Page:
Investors request meeting over Presbyterian Mutual Society funds

UNIONIST Party leader, Sir Reg Empey, has received a request for a meeting to discuss the plight of investors from the Magherafelt District, who have invested in the Presbyterian Mutual Society. The request has come from Councillors George Shiels and Jackie Crawford who both belong to the church.

The councillors said that many Presbyterian Church members, drawn from across the council district are at present suffering financial hardship because of the stop on PMS cash withdrawals.

In a joint statement the councillors said: “We have requested our party leader, Sir Reg Empey, to afford us a meeting when we can apprise him of the financial hardship at present affecting members of the Presbyterian Church residing in all areas of the Magherafelt District, and who have invested in the Presbyterian Mutual Society.

“We recognise the great financial hardship caused to individual investors in the Presbyterian Mutual Society who through no fault of their own find their assets frozen and perhaps ultimately, dramatically diminished in value. Many had invested their monies in the knowledge that when they decided for instance, to build a retirement home or help family members at key life moments, then that money was there and could readily be withdrawn.”

The Unionist Councillors said: “We will ask Sir Reg what his prognosis of the situation is, and ask him to make representations to Gordon Brown to guarantee the PMS investments as he did with the Icelandic Bank. Such guarantees would reduce the sense of urgency abroad at the moment, and it is quite likely those guarantees might never be triggered.”

The councillors said it was unfair to blame the present crisis entirely on the mutual society, “Of course we could all act differently with the benefit of hindsight, but it is not really fair to blame this crisis entirely on the Presbyterian Mutual Society.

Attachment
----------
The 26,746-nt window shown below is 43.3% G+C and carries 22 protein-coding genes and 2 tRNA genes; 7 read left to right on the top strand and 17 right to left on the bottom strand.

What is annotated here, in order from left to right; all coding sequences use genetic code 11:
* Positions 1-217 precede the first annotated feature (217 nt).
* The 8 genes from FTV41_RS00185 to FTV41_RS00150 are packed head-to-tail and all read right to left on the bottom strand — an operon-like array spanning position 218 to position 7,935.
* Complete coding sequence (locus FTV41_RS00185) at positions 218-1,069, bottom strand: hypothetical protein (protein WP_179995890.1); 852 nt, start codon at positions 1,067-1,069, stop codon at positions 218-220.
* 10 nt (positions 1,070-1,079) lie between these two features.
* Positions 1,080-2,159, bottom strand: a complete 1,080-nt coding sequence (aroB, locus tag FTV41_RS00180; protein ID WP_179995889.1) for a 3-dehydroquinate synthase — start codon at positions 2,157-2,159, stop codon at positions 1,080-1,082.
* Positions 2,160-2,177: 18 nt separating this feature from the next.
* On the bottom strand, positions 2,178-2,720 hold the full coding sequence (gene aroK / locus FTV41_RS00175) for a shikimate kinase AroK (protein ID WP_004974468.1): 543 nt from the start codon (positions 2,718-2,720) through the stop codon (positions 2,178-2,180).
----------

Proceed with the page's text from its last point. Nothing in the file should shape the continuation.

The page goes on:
“Let’s call a spade a spade, this debacle was fathered by the Government and the Prime Minister Gordon Brown when the decision was taken to afford guarantees to investments with the banks, thereby creating an unlevel playing field. This unfortunately created a run on the dry cash of the society. The only way additional monies could be realised was by selling property.”

The councillors urged members, when given the two options by the society, to go for a structured wind-down and gradual realisation of assets rather than closing down forthwith. “We are not financial experts but we have taken advice from those who have studied the present dilemma facing members.

“A dramatic liquidation of assets would undoubtedly mean investments taking a large knock with perhaps a markdown approaching 40% - 50% or more. Everyone talks of the weak property market as if a property market exists. If the portfolio of properties held in trust by the society went on the market tomorrow the majority of bids would be from speculators who would hold the properties for no more than five years probably, then make a financial killing.

“The proverbial man on the street won’t be bidding, he/she cannot obtain a mortgage – the very banks who were given government guarantees won’t give meaningful mortgages. Neither option is ideal, but the gradual wind-down option would at least buy time and perhaps the picture might improve in the interim, and the society could eventually recover.”

Councillors Shiels and Crawford concluded by saying that most members of the Mutual Society made their investment for altruistic reasons, “Many members invested in the Presbyterian Mutual Society because they felt it fitted with their social and moral values. Many would have moral problems investing in stocks and shares, seeing that activity as little better than gambling. The PMS on the other hand reserved their activities to the property market.

“Members would have known that many Presbyterian churches availed of loans from the society. Members could therefore take comfort from the fact that they were indirectly benefitting the church they loved and worshipped in.

“We know that the Presbyterian Church recognises the responsibility it has taken to give pastoral care to the membership of the society. However the answers must lie with our politicians at Stormont whom we hope will make representations to Westminster on behalf of the society membership. It was after all the actions of the government which resulted, in this case, in discrimination of one section of the population -that section just happens to be Presbyterian.”